Adding to the concerns is the impending hike in the value-added tax, set to increase to 12% from 11% by January 1, 2025, according to the 2021 law on tax harmonization. Meanwhile, the expiration of income tax discounts for micro, small, and midsize enterprises (MSMEs) further compounds worries for businesses, potentially affecting their competitiveness.

Attempting to address the concerns of MSMEs, the tax office clarified that there would be no increase in tax rates for this sector. However, the return rates after the discount period ends raise uncertainties for these enterprises, prompting fears of increased financial burdens.

In response to the backlash, Tourism Minister Sandiaga Uno announced the cancellation of the tax hikes last week. However, industry associations, including the PHRI and the Indonesian Tourism Industry Association, are proceeding with plans to file a judicial review against the leisure tax hike. The uncertainty surrounding regional administrations’ adherence to the cancellation has prompted the associations to pursue legal avenues.

The government’s broader economic policies are also under scrutiny, with a plan to promote electric vehicles by disincentivizing internal combustion engine vehicles sparking public outcry. The government’s intention to raise taxes on conventional motorcycles adds another layer of concern, potentially impacting both consumers and the automotive industry.

Luhut Pandjaitan, coordinating minister for maritime affairs and investment, highlighted the government’s commitment to environmental initiatives during the launch of Chinese EV giant BYD’s electric cars in Indonesia. However, the move to increase taxes on conventional motorcycles has raised questions about the overall impact on the nation’s transportation sector.

Amid these tax hikes, the government faces challenges in meeting its target of an 8% increase in tax revenue to 2,309.9 trillion rupiah in 2024. Declining windfalls from exports of key commodities, including palm oil, coal, and nickel, have led to a need for domestic revenue sources.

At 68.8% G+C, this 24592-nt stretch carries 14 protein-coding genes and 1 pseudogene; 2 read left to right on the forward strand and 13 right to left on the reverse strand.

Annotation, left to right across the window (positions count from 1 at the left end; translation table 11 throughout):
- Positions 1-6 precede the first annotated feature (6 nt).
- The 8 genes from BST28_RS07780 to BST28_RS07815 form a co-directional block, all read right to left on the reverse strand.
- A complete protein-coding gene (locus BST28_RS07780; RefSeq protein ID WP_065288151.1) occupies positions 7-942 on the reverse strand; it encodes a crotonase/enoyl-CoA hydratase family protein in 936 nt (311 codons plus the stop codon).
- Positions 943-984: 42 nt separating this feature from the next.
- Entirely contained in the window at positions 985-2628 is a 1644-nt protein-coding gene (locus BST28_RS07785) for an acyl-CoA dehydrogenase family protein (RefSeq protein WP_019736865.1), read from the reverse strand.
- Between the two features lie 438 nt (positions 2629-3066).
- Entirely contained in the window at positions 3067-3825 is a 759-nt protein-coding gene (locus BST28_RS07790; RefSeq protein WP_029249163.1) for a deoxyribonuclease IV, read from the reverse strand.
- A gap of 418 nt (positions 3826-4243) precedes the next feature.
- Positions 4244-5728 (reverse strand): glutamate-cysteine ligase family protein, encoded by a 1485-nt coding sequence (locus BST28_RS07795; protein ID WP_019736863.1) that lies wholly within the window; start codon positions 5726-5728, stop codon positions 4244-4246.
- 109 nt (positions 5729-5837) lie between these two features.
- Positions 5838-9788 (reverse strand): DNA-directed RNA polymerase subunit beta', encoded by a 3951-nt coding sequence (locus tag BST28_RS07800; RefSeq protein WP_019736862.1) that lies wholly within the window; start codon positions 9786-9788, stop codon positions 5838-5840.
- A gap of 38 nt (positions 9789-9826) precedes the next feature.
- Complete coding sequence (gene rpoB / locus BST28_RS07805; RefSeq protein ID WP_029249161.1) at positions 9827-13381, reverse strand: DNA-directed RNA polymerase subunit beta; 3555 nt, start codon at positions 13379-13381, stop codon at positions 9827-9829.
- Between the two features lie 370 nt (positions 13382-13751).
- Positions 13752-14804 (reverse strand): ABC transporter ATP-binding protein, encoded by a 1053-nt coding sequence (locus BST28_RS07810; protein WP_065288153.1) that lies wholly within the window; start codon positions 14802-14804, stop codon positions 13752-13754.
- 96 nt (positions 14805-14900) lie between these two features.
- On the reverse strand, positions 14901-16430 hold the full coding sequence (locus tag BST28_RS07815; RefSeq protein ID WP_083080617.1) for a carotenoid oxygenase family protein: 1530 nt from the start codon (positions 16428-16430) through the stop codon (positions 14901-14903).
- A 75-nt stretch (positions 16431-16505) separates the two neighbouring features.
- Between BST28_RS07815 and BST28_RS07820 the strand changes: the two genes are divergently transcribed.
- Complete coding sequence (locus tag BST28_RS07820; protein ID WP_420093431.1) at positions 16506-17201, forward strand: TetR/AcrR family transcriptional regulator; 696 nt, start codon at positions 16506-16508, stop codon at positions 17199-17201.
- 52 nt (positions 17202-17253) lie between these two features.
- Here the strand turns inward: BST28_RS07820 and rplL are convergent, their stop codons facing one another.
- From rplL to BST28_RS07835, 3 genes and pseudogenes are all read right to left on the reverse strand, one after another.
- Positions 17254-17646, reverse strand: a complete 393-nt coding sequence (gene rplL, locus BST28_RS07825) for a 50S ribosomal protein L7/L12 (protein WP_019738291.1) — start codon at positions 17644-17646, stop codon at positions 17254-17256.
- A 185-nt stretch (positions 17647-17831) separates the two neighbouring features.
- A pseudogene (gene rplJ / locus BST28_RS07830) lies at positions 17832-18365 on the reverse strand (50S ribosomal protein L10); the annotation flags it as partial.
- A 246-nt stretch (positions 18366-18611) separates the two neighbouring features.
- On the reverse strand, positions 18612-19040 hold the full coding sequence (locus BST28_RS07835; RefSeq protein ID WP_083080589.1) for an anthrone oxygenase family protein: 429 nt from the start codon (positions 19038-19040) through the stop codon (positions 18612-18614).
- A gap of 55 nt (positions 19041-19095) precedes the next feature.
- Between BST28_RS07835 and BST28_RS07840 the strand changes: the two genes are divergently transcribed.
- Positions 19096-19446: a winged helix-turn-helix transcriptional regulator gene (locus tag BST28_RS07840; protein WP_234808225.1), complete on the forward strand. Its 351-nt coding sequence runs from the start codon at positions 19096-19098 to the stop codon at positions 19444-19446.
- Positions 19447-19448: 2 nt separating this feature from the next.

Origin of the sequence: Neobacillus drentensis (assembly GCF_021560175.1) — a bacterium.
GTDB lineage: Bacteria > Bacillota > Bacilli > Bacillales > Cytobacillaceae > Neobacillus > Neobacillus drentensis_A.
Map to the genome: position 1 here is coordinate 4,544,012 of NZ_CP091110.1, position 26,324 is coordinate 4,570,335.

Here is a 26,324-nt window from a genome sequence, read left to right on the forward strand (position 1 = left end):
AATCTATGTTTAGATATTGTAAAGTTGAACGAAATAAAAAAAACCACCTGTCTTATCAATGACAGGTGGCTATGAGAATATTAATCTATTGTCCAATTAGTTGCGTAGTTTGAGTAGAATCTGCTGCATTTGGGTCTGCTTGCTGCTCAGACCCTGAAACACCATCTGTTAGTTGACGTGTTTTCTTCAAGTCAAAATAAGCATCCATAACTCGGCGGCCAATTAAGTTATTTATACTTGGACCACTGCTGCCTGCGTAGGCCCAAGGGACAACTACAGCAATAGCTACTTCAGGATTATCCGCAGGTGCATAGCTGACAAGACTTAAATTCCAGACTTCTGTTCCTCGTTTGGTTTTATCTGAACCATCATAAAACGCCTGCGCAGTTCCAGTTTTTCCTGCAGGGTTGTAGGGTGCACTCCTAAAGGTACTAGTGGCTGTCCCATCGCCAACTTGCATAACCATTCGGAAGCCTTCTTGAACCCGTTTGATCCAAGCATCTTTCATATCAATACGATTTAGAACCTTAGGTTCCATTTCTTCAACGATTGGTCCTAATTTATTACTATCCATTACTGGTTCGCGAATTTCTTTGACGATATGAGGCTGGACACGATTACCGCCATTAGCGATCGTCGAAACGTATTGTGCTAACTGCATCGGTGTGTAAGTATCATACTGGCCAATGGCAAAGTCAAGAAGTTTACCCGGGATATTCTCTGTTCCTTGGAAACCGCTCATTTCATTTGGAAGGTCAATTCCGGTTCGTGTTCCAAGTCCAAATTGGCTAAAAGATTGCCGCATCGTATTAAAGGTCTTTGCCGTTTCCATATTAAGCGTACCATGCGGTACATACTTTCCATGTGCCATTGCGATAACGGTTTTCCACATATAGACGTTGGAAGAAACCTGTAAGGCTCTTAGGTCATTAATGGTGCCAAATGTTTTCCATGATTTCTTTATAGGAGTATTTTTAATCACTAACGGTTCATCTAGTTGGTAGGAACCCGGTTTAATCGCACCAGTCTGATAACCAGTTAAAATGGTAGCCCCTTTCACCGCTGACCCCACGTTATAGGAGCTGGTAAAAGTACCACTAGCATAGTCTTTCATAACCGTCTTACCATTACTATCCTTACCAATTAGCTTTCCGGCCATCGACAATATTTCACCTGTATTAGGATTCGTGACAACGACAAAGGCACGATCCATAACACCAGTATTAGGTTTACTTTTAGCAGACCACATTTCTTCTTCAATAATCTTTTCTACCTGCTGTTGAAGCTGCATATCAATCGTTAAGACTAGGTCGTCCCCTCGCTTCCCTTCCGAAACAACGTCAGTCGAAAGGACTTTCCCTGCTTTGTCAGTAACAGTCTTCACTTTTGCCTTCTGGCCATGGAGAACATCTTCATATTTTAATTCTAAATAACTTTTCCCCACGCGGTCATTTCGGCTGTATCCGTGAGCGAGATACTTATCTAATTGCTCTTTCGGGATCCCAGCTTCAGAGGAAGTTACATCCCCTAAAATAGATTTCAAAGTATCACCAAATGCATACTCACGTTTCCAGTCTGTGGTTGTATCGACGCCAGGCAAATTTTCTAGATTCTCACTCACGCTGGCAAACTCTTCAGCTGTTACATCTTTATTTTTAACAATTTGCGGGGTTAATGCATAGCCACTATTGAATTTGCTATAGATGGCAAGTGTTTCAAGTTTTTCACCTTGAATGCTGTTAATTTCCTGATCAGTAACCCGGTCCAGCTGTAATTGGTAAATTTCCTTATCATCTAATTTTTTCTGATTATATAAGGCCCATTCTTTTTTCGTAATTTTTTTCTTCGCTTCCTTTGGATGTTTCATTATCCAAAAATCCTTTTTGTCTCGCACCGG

Bhima Yudhistira, director of the Center of Economic and Law Studies, believes that the tax increases are geared toward financing populist policies ahead of the presidential election. Those policies include the first pay rise for civil servants in five years and various social safety net programs, indicating a cyclical pattern coinciding with national elections every five years.

The significant increase in Indonesia’s social protection budget for 2024, amounting to 496.8 trillion rupiah, reflects the government’s commitment to populist spending. However, Yudhistira warns that such measures could burden businesses and impact the middle class, potentially leading to lower economic growth if fiscal policy distortions persist.

As Finance Minister Sri Mulyani Indrawati faces pressure to finance these populist programs and amid rumoured disagreements with Defense Minister Prabowo Subianto, speculation about her potential resignation has emerged. The uncertainty surrounding economic policies and taxation raises questions about Indonesia’s economic trajectory in the coming years, with businesses closely monitoring developments as the presidential election approaches.

You may also like

Leave a Comment

Subscribe to Our Newsletters

We are a UK-based business awards firm that specializes in recognizing and celebrating exceptional achievements across various sectors. Our team of experts is dedicated to delivering world-class services, including event management, judging, and award design. With a focus on quality and excellence, we aim to showcase the best of international businesses and inspire future success.

Contact us: [email protected]

© 2022 – The Business Pinnacle. All Right Reserved. Developed by Aapta

The Business Pinnacle